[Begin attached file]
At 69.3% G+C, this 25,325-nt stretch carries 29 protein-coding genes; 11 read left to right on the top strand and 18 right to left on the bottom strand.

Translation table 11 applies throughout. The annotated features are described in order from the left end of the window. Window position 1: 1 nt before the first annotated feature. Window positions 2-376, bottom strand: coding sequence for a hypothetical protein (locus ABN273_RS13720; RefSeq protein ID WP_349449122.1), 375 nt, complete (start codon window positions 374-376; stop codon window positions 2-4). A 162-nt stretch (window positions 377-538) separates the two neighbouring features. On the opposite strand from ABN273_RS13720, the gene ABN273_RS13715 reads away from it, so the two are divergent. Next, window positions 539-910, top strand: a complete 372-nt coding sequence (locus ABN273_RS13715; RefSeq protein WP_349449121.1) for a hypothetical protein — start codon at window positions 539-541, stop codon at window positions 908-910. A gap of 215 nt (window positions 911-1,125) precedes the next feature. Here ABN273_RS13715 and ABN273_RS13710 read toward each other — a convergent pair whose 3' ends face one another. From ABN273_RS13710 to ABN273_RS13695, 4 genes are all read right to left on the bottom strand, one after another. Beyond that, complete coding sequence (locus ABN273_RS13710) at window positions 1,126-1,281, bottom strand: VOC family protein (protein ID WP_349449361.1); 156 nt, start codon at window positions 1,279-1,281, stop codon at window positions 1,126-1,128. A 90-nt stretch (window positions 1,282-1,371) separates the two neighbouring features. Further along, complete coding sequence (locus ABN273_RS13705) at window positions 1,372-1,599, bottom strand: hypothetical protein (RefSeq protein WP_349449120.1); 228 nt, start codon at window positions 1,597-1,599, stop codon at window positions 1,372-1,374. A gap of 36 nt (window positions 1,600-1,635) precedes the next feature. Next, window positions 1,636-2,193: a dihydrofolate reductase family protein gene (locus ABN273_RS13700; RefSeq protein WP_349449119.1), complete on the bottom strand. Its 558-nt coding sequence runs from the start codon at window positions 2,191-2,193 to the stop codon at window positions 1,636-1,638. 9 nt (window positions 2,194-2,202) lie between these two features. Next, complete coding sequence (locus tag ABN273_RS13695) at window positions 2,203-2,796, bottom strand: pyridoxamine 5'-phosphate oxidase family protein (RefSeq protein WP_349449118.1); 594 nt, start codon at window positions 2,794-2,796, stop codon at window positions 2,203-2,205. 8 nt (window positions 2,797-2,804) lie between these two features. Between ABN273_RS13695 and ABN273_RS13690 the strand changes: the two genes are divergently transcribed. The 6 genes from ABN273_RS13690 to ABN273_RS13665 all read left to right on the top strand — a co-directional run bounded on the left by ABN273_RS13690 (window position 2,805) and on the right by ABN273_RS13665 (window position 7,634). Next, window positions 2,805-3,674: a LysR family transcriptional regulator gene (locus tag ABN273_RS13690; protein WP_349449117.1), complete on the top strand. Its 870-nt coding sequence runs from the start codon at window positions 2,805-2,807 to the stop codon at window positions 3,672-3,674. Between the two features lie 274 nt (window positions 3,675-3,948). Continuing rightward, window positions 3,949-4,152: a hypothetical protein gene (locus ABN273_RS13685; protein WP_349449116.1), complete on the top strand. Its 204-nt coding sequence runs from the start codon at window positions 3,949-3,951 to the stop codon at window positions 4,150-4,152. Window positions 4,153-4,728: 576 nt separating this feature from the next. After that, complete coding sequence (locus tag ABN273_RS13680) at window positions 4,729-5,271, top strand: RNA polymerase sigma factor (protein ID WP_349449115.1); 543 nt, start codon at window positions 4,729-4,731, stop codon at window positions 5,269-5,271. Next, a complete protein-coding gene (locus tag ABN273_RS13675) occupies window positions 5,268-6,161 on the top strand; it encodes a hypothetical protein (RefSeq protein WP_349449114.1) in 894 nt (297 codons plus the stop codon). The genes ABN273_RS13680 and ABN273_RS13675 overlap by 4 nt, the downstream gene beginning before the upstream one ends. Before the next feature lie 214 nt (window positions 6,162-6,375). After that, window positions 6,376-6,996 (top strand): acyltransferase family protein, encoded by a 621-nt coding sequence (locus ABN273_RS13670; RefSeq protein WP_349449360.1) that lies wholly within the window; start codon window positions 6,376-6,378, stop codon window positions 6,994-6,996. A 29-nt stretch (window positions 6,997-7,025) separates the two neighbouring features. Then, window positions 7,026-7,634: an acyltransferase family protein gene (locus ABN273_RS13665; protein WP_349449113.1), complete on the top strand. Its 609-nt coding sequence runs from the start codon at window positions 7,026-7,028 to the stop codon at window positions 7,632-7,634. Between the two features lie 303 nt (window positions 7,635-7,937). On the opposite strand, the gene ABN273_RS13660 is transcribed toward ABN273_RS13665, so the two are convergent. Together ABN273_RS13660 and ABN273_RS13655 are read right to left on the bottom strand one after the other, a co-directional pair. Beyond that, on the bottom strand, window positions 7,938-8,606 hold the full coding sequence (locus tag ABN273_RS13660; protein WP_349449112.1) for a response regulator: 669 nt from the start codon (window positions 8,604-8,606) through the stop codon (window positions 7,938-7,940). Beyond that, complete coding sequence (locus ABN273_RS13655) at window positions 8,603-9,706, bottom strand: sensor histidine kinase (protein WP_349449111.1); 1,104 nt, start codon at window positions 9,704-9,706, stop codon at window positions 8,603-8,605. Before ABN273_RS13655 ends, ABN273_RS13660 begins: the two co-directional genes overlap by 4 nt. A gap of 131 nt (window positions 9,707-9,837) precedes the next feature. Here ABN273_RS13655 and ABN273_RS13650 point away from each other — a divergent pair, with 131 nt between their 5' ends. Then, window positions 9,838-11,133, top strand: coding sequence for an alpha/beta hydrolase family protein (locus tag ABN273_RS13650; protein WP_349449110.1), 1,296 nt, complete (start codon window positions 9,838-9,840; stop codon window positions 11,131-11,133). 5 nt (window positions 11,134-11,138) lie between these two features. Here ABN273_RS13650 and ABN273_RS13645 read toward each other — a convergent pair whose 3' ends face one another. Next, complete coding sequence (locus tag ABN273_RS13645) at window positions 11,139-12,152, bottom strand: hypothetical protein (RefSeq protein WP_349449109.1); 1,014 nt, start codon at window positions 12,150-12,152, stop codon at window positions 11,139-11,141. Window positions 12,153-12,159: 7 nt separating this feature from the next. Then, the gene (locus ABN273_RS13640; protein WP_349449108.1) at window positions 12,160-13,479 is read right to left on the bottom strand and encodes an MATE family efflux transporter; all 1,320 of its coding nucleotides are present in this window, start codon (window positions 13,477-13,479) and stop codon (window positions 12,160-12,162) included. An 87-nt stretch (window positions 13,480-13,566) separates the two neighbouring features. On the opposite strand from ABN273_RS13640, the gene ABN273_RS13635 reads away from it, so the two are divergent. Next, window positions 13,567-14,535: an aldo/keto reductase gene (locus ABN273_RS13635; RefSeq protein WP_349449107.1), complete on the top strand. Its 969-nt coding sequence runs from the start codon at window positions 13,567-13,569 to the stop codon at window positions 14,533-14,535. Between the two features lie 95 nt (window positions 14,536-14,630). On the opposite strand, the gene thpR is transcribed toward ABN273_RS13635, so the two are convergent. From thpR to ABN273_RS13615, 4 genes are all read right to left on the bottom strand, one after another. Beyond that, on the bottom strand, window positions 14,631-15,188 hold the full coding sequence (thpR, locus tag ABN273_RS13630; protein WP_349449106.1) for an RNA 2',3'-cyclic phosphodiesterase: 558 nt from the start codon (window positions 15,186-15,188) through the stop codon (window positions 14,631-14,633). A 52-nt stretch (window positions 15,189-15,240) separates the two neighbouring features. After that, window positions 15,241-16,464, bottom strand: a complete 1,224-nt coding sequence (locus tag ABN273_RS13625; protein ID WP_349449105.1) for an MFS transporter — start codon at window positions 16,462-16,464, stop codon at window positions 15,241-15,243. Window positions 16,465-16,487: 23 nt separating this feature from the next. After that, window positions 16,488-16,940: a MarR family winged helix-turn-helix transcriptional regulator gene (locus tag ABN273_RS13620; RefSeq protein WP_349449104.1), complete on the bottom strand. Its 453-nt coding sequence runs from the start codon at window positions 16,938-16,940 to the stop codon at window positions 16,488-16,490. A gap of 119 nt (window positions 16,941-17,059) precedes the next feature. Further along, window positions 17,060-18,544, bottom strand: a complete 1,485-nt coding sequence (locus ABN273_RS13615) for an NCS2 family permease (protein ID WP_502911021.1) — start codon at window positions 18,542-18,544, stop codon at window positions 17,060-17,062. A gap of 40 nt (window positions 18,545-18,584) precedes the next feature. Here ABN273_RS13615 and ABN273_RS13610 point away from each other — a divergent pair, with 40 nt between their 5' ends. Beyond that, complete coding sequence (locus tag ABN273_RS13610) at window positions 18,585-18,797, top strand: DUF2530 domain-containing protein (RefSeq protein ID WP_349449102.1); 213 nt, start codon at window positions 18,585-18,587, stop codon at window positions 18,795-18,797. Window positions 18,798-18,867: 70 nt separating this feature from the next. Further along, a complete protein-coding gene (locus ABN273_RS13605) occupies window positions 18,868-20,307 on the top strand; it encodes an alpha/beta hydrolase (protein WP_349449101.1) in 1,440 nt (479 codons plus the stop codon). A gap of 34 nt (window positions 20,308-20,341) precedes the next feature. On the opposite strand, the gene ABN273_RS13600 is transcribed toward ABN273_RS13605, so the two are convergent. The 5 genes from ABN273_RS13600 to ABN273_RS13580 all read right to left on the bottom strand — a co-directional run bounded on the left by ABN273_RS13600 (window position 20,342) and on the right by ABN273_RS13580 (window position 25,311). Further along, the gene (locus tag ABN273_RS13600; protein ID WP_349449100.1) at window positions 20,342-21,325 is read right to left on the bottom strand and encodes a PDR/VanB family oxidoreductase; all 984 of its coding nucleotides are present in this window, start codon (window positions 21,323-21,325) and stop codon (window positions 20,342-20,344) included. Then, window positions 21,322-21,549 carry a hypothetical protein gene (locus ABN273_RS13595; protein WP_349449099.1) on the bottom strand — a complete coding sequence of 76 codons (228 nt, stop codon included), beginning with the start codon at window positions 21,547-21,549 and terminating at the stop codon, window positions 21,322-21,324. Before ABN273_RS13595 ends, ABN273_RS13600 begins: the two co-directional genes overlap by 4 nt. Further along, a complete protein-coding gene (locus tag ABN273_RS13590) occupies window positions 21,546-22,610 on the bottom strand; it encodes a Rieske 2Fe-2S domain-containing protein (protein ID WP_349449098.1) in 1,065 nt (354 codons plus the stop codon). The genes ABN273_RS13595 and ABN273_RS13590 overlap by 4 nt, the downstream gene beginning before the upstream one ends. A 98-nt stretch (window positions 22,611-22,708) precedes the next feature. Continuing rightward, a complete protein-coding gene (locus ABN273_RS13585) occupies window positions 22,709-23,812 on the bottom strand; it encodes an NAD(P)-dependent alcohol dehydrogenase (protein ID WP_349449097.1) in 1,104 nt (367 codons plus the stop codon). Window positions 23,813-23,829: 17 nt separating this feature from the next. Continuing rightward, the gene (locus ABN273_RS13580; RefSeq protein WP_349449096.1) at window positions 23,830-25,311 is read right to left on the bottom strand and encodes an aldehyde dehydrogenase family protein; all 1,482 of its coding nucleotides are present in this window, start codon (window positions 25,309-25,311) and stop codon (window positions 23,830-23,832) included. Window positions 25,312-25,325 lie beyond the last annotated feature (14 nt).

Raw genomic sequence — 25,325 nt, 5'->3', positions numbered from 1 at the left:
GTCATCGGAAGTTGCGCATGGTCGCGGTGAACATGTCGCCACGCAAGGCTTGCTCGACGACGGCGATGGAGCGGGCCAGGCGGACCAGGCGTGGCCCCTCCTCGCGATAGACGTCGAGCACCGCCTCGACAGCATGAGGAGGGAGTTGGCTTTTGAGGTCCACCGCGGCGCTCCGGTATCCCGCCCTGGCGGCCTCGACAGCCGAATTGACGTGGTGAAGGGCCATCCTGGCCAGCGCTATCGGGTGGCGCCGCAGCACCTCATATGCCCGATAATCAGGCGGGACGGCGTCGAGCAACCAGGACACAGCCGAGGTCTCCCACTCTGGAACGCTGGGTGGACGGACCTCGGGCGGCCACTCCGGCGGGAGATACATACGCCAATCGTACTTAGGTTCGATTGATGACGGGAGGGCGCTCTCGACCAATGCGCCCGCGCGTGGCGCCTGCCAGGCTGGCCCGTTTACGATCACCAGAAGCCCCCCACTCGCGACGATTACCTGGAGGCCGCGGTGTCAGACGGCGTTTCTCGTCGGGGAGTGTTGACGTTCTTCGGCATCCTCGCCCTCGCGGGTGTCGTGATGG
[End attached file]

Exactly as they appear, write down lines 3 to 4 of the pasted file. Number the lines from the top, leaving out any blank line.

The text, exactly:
Raw genomic sequence — 25,325 nt, 5'->3', positions numbered from 1 at the left:
GTCATCGGAAGTTGCGCATGGTCGCGGTGAACATGTCGCCACGCAAGGCTTGCTCGACGACGGCGATGGAGCGGGCCAGGCGGACCAGGCGTGGCCCCTCCTCGCGATAGACGTCGAGCACCGCCTCGACAGCATGAGGAGGGAGTTGGCTTTTGAGGTCCACCGCGGCGCTCCGGTATCCCGCCCTGGCGGCCTCGACAGCCGAATTGACGTGGTGAAGGGCCATCCTGGCCAGCGCTATCGGGTGGCGCCGCAGCACCTCATATGCCCGATAATCAGGCGGGACGGCGTCGAGCAACCAGGACACAGCCGAGGTCTCCCACTCTGGAACGCTGGGTGGACGGACCTCGGGCGGCCACTCCGGCGGGAGATACATACGCCAATCGTACTTAGGTTCGATTGATGACGGGAGGGCGCTCTCGACCAATGCGCCCGCGCGTGGCGCCTGCCAGGCTGGCCCGTTTACGATCACCAGAAGCCCCCCACTCGCGACGATTACCTGGAGGCCGCGGTGTCAGACGGCGTTTCTCGTCGGGGAGTGTTGACGTTCTTCGGCATCCTCGCCCTCGCGGGTGTCGTGATGG